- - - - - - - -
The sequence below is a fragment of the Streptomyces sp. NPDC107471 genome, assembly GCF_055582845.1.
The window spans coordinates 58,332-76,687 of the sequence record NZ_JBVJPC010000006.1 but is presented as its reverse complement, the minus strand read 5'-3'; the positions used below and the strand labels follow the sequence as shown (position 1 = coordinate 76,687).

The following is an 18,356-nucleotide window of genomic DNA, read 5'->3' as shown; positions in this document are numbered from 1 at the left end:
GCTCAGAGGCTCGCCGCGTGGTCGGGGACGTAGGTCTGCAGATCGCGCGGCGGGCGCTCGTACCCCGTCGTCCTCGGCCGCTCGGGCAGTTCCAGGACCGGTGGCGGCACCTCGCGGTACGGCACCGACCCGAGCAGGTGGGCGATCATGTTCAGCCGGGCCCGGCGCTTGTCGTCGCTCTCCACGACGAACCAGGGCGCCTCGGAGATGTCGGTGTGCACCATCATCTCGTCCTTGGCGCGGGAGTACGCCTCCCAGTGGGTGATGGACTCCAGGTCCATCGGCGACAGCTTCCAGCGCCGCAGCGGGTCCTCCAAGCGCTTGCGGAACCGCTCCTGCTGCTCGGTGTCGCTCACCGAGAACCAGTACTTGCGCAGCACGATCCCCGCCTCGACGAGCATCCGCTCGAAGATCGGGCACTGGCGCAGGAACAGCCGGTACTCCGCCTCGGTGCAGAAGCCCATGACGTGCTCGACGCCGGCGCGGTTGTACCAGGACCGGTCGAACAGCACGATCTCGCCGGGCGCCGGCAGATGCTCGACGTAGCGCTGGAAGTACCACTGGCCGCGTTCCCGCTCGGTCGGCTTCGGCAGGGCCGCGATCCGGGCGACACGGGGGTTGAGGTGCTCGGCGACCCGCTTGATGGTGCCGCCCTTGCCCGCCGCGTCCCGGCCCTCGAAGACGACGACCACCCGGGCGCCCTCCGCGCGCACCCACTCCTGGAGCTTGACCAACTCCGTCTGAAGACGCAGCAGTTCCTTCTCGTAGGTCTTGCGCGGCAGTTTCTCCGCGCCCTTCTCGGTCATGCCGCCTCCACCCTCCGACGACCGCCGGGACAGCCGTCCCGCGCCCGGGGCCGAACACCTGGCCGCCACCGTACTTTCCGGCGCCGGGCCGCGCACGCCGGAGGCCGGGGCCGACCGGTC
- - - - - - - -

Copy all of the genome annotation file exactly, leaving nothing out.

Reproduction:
The sequence below is a fragment of the Streptomyces sp. NPDC107471 genome, assembly GCF_055582845.1.
The window spans coordinates 58,332-76,687 of the sequence record NZ_JBVJPC010000006.1 but is presented as its reverse complement, the minus strand read 5'-3'; the positions used below and the strand labels follow the sequence as shown (position 1 = coordinate 76,687).

The following is an 18,356-nucleotide window of genomic DNA, read 5'->3' as shown; positions in this document are numbered from 1 at the left end:
GCTCAGAGGCTCGCCGCGTGGTCGGGGACGTAGGTCTGCAGATCGCGCGGCGGGCGCTCGTACCCCGTCGTCCTCGGCCGCTCGGGCAGTTCCAGGACCGGTGGCGGCACCTCGCGGTACGGCACCGACCCGAGCAGGTGGGCGATCATGTTCAGCCGGGCCCGGCGCTTGTCGTCGCTCTCCACGACGAACCAGGGCGCCTCGGAGATGTCGGTGTGCACCATCATCTCGTCCTTGGCGCGGGAGTACGCCTCCCAGTGGGTGATGGACTCCAGGTCCATCGGCGACAGCTTCCAGCGCCGCAGCGGGTCCTCCAAGCGCTTGCGGAACCGCTCCTGCTGCTCGGTGTCGCTCACCGAGAACCAGTACTTGCGCAGCACGATCCCCGCCTCGACGAGCATCCGCTCGAAGATCGGGCACTGGCGCAGGAACAGCCGGTACTCCGCCTCGGTGCAGAAGCCCATGACGTGCTCGACGCCGGCGCGGTTGTACCAGGACCGGTCGAACAGCACGATCTCGCCGGGCGCCGGCAGATGCTCGACGTAGCGCTGGAAGTACCACTGGCCGCGTTCCCGCTCGGTCGGCTTCGGCAGGGCCGCGATCCGGGCGACACGGGGGTTGAGGTGCTCGGCGACCCGCTTGATGGTGCCGCCCTTGCCCGCCGCGTCCCGGCCCTCGAAGACGACGACCACCCGGGCGCCCTCCGCGCGCACCCACTCCTGGAGCTTGACCAACTCCGTCTGAAGACGCAGCAGTTCCTTCTCGTAGGTCTTGCGCGGCAGTTTCTCCGCGCCCTTCTCGGTCATGCCGCCTCCACCCTCCGACGACCGCCGGGACAGCCGTCCCGCGCCCGGGGCCGAACACCTGGCCGCCACCGTACTTTCCGGCGCCGGGCCGCGCACGCCGGAGGCCGGGGCCGACCGGTC